[9] Having concluded that her employment was not validly terminated, we agree with the motion judge’s alternative finding in this regard. As this court recently stated in Howard v. Benson Group Inc., 2016 ONCA 256, 129 O.R. (3d) 677, at para. 44: “In the absence of an enforceable contractual provision stipulating a fixed term of notice, or any other provision to the contrary, a fixed term employment contract obligates an employer to pay an employee to the end of the term and that obligation will not be subject to mitigation”. The termination provisions being void and of no force or effect, the appellant is entitled to receive the salary that she would have earned for the remaining weeks of her fixed-term contract.

In the result the Court of Appeal set aside Justice Faieta’s order and cost award and substituted a judgment awarding Ms. Covenoho damages in the amount of $56,000, together with pre and post judgment interest and $1,664 on account of her disbursements.


First, kudos to Ms. Covenoho on her victory. It’s rare that a self-represented litigant prevails in a wrongful dismissal claim.

Second, if there was any doubt as to the import of the Court’s decision in Wood v. Fred Deeley Imports Ltd., about which I blogged in my post Court of Appeal Finally Brings Much Needed Clarity to Issue of Benefits in Contractual Termination Provisions, let’s lay that to rest as well.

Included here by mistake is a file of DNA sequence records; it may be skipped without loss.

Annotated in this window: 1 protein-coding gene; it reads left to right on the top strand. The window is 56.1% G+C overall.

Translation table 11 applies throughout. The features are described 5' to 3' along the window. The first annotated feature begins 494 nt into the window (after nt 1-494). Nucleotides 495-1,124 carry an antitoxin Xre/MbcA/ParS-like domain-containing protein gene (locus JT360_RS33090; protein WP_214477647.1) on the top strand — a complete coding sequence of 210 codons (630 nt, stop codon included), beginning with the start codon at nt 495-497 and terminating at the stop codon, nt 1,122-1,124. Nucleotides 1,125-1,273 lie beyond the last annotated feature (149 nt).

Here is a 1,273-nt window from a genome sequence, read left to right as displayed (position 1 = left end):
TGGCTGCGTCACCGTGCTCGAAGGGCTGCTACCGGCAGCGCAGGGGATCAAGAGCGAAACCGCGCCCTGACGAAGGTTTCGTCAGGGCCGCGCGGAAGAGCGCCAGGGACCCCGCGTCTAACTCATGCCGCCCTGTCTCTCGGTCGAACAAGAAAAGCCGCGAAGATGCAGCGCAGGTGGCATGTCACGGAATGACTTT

Finally, and answering my repeated prayers for clarity, the Court of Appeal again makes an express endorsement of Justice Low’s decision in Wright v. Young & Rubicam Group of Cos., 2011 ONSC 4720. Houston, we have clarity.

Takeaways for Employees with Labour Pains

The takeaway for employees with labour pains is that it pays to have a professional review the terms of your employment agreement before accepting a severance offer.

Takeaways for Employers with Labour Pains

Employers, have your employment agreements reviewed now. The law has moved a lot in the last few years and it finally appears that we have clarity with respect to what Ontario’s courts expect. As this case demonstrates the cost of ‘getting it wrong’ can be quite, quite substantial. $56,000 is considerably more than we would ever charge to review and, if necessary, amend an employment contract to ensure its legality.

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As always, everyone’s situation is different. The above is not intended to be legal advice for any particular situation. It is always prudent to seek professional legal advice before making any decisions with respect to your own case.